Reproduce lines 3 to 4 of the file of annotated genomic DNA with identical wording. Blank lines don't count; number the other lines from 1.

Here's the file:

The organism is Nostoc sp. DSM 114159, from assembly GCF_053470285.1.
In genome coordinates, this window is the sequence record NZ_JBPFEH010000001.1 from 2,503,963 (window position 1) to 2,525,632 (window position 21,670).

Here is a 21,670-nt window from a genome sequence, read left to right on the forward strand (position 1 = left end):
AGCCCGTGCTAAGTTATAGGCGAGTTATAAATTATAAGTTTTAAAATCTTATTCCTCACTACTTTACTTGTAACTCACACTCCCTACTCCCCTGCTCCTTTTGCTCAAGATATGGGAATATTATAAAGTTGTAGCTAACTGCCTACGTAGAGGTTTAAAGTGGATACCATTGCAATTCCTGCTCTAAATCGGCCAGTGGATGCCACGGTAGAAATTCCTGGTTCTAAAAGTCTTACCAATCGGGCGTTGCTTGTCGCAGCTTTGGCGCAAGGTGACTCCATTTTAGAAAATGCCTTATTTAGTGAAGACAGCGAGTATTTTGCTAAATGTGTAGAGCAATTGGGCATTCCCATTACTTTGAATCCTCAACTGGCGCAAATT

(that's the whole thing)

Here is a 21,670-nt window from a genome sequence, read left to right on the forward strand (position 1 = left end):
AGCCCGTGCTAAGTTATAGGCGAGTTATAAATTATAAGTTTTAAAATCTTATTCCTCACTACTTTACTTGTAACTCACACTCCCTACTCCCCTGCTCCTTTTGCTCAAGATATGGGAATATTATAAAGTTGTAGCTAACTGCCTACGTAGAGGTTTAAAGTGGATACCATTGCAATTCCTGCTCTAAATCGGCCAGTGGATGCCACGGTAGAAATTCCTGGTTCTAAAAGTCTTACCAATCGGGCGTTGCTTGTCGCAGCTTTGGCGCAAGGTGACTCCATTTTAGAAAATGCCTTATTTAGTGAAGACAGCGAGTATTTTGCTAAATGTGTAGAGCAATTGGGCATTCCCATTACTTTGAATCCTCAACTGGCGCAAATT